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ANU Centre for Applied Macroeconomic Analysis presents

Why is US economic growth so slow?

Public lecture


When:

6th June 2016
5.30-6.30pm

Where:

Barton Theatre , Level 1, JG Crawford Building 132, Lennox Crossing, ANU

Speakers:

Dr Martin Baily, The Brookings Institution

Cost:

Free

The US economy has grown at only two per cent a year since the end of the Great Recession, far slower than prior recoveries. Labour force growth has been very slow, partly because of demographic changes, the aging of the workforce, and partly because of a decline in labour force participation. Productivity growth has also been very slow, with the slowdown starting in 2004, before the financial crisis and the recession. This presentation will explore alternative explanations for slow growth and examine whether or not the slowdown is real or simply a problem of the mismeasurement of the economy. The presentation will also look at some comparisons between Australian and US productivity growth.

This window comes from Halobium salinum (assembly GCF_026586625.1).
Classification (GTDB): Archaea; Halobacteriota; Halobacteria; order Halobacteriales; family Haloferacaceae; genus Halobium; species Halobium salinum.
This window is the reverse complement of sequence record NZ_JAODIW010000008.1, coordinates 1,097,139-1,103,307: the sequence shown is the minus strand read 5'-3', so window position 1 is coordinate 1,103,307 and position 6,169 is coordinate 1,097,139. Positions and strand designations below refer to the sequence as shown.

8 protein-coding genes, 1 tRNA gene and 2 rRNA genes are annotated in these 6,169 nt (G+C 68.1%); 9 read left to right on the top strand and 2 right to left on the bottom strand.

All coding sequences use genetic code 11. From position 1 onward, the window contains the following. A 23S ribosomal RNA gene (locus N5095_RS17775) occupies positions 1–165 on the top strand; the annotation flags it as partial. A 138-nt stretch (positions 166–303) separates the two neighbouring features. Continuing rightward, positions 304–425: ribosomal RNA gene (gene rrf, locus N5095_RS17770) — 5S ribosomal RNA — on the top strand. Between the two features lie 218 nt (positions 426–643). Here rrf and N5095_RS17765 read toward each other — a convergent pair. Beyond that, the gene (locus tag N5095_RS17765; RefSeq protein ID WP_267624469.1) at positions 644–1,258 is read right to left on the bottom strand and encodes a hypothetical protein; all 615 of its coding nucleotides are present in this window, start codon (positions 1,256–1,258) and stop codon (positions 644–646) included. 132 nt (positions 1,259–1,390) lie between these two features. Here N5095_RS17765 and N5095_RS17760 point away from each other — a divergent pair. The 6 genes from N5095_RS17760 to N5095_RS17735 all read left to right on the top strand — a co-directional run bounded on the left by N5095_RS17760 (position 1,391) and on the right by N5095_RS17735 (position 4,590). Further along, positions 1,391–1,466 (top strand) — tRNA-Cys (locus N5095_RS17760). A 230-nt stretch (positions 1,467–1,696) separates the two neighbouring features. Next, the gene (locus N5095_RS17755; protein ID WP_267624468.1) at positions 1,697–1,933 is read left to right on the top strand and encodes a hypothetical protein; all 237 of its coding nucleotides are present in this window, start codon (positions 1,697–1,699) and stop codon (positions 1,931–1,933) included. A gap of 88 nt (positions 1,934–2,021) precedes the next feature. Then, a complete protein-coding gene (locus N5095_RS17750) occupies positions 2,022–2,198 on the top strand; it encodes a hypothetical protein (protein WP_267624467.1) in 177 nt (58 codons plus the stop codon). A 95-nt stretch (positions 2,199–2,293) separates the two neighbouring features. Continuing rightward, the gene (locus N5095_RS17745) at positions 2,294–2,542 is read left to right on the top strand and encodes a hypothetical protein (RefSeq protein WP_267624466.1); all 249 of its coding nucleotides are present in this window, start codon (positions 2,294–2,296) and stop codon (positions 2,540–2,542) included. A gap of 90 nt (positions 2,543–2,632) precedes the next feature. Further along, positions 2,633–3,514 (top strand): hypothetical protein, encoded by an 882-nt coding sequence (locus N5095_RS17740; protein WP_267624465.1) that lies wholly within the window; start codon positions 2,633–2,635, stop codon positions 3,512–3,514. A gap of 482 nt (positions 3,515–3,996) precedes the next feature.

Martin Neil Baily is the Bernard L Schwartz Chair in Economic Policy Development and Senior Fellow and Director of the Business and Public Policy Initiative. He is studying financial regulation, growth, and how to speed the recovery. He is a Senior Advisor to the McKinsey Global Institute and to the Albright Stonebridge Group. He is the co-chair of the Financial Regulatory Reform Initiative of the Bipartisan Policy Center, and a member of the Squam Lake Group of financial economists. Dr Baily is a Director of The Phoenix Companies of Hartford CT.

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